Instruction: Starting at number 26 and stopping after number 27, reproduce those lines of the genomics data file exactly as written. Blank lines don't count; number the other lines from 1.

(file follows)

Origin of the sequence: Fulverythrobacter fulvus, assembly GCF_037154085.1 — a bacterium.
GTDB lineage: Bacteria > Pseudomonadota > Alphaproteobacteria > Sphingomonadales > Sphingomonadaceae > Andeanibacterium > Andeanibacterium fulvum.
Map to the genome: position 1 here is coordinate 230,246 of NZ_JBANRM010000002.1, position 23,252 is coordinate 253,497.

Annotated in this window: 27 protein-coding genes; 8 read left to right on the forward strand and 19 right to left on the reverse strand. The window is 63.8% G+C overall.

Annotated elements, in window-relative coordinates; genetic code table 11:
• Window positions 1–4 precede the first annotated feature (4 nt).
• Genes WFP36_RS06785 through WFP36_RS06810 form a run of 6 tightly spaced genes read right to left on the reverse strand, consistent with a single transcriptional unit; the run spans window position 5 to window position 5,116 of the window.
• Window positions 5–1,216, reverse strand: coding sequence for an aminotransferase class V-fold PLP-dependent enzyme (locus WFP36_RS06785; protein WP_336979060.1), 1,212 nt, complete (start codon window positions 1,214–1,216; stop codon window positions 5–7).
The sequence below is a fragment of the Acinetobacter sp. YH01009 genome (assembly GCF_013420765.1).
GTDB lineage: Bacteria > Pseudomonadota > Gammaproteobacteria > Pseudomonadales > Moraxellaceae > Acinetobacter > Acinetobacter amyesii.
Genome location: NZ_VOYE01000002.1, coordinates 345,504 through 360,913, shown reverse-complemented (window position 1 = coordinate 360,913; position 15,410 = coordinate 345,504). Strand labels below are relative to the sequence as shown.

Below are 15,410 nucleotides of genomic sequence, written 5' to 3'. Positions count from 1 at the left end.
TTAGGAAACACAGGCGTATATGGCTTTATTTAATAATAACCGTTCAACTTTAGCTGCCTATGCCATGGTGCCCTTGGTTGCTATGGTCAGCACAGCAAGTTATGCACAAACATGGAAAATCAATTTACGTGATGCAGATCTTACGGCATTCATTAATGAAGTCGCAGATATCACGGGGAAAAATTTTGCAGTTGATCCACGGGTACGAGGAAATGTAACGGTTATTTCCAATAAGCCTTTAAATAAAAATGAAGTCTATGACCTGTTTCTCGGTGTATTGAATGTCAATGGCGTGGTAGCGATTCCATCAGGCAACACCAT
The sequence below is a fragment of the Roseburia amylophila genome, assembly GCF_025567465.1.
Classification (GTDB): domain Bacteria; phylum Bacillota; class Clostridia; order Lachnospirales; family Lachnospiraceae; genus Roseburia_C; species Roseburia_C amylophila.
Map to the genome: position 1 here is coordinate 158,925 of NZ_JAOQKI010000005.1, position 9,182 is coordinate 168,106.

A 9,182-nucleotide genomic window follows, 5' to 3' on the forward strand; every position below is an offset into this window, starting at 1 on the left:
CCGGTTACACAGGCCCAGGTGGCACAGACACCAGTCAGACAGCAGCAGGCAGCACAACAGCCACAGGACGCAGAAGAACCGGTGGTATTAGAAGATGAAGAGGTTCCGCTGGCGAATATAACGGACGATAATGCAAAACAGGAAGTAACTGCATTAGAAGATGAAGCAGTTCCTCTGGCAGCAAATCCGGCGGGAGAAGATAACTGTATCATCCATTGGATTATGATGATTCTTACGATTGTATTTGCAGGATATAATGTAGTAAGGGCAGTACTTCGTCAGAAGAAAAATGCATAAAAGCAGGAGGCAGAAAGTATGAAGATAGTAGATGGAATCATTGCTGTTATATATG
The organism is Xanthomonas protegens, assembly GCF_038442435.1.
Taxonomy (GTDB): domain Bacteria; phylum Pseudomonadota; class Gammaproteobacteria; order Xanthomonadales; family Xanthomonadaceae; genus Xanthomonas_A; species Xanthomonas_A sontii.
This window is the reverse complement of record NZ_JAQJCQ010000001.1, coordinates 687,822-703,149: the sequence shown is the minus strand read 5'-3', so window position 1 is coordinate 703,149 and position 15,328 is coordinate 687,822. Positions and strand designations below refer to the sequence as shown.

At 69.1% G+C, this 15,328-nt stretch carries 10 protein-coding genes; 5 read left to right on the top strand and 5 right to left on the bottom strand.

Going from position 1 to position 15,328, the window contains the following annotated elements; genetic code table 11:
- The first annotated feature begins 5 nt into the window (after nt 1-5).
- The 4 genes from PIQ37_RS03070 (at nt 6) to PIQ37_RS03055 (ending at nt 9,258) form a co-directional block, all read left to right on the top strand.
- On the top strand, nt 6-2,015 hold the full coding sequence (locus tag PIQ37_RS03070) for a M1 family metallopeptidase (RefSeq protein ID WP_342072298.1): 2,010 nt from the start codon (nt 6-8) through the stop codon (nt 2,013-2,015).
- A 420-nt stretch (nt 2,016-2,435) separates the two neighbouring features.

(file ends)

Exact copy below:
- On the top strand, nt 6-2,015 hold the full coding sequence (locus tag PIQ37_RS03070) for a M1 family metallopeptidase (RefSeq protein ID WP_342072298.1): 2,010 nt from the start codon (nt 6-8) through the stop codon (nt 2,013-2,015).
- A 420-nt stretch (nt 2,016-2,435) separates the two neighbouring features.